Getting My Head Out of The Sand

Some of you may know that I have an eating disorder. Or should I say, am in recovery from an eating disorder. Some of you may not have known. Well, now you all do. Cats officially outta the bag!

Now, I liked to think that for the past year or so I haven’t had an eating disorder. I have not really struggled with eating or counting calories. I can’t really exercise anyway so that’s out, and body image, well yes there are issues with that. But won’t there always be?

I have just been going through life taking challenges head on, and not really looking back. Yesterday, however, I was reminded that my eating disorder is still a part of me. That voice, though small, is still there. And when it wants to come back loud and rearing it’s ugly head, I cannot have my head in the sand pretending everything is just fine and that I will never relapse.

 

Let me just be clear about one thing: I do not plan on relapsing back into my eating disorder. Ever. But – I am not a magician, and I am not a psychic. In other words, I can’t do magic and I can’t see into the future. I HAVE an eating disorder. It may not always be active in my life, but that small ED voice is always going to be in the back of my mind. It’s whether or not I choose to listen. But even when/if I choose to listen to my ED, it is not as simple as “oh, there Claire goes choosing to listen to her eating disorder instead of choosing recovery.” No. It is way more complicated and complex than that. Eating disorder thoughts and behaviors are so engrained in me, and in others that suffer, that it’s not always just a matter of choice. These things can sneak up on you, life can sneak up on you. It’s a sickness that’s intent is to destroy and ultimately kill. It’s not so simple.

But, let me get back on track. Yesterday, I was reminded that I do still have an eating disorder. And that I have to be cautious, careful, and mindful of this fact. I was going skiing with my family for the first time this season, which, is a big deal due to my having chronic illnesses. I tried on my snow pants, and sure enough, they didn’t fit. I could not do them up. Immediately I felt ashamed and embarrassed, not to mention anxious over what snow pants I could find that WOULD fit me. Well, I tried my sister’s on and they fit. So those are the ones I wore. But I just could NOT stop thinking about how I couldn’t fit into my snow pants. It put me in this awful mood; I was upset, sad, anxious, and wanting to shed some pounds more than ever.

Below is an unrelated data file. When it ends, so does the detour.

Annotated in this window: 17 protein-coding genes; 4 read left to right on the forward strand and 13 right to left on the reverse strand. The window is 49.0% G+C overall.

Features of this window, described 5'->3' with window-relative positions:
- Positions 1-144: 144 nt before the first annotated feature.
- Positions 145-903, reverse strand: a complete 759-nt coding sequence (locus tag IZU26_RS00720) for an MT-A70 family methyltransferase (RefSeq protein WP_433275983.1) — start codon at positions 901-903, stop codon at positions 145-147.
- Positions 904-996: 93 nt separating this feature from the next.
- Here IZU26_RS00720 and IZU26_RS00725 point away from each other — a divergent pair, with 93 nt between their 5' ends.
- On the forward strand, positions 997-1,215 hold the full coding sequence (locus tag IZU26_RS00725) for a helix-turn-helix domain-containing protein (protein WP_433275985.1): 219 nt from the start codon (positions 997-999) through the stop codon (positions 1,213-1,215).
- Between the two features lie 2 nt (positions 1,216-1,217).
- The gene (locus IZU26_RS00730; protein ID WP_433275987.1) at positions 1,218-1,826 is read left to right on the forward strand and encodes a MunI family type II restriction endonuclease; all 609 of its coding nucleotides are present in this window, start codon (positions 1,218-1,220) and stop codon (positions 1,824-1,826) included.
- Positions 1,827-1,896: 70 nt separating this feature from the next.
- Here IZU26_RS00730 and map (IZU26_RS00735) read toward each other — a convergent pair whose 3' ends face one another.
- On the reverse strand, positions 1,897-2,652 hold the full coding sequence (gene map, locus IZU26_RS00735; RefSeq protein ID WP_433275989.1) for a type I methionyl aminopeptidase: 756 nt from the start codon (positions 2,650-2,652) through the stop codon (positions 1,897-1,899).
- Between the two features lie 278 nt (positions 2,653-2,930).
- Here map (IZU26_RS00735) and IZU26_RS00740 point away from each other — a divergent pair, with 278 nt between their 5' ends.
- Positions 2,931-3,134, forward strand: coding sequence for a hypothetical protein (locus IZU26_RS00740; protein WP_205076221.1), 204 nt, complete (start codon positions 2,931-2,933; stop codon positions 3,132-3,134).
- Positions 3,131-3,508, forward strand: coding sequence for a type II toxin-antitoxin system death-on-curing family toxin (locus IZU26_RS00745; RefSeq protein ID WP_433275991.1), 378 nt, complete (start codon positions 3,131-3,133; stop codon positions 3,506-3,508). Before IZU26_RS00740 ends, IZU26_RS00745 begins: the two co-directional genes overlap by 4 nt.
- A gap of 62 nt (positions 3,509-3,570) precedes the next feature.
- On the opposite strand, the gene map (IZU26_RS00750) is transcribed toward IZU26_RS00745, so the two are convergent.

Well, fast forward. I ended up going skiing. I took five runs and had a great time. That’s when it hit me, and everything fell into perspective again. So…my snow pants didn’t fit me. Maybe, over the last year I have gained a few pounds. Maybe I am not a stick anymore. Maybe, I actually have a woman’s figure. Maybe my chronic illnesses cause weight fluctuations (even those without chronic illnesses experience weight fluctuations). But you know what? IT DOESN’T MATTER.

There you go, I said it.

It really does not matter. Your size doesn’t matter, your weight doesn’t matter, what does/doesn’t fit you does not really matter. The things in this life that DO matter: family, friends, love, health, happiness. If you are healthy, that is all you can ask for. So, maybe size and weight matters in some circumstances, because it can be linked to health and health issues, on both ends of the spectrum. But overall people, your weight in the grand scheme of things is not the most important thing. And above all, our size should not dictate our self-worth. We should appreciate all of what our bodies can DO, instead of how they look. My body has been through so much over the years between eating disorders and chronic illnesses. It’s time I start taking care of my body instead of punishing it; not seriously restricting my food intake, but eating foods rich in nutrients that will help my body heal. It’s time I start appreciating my body rather than criticizing it. It’s time for you to do the same.

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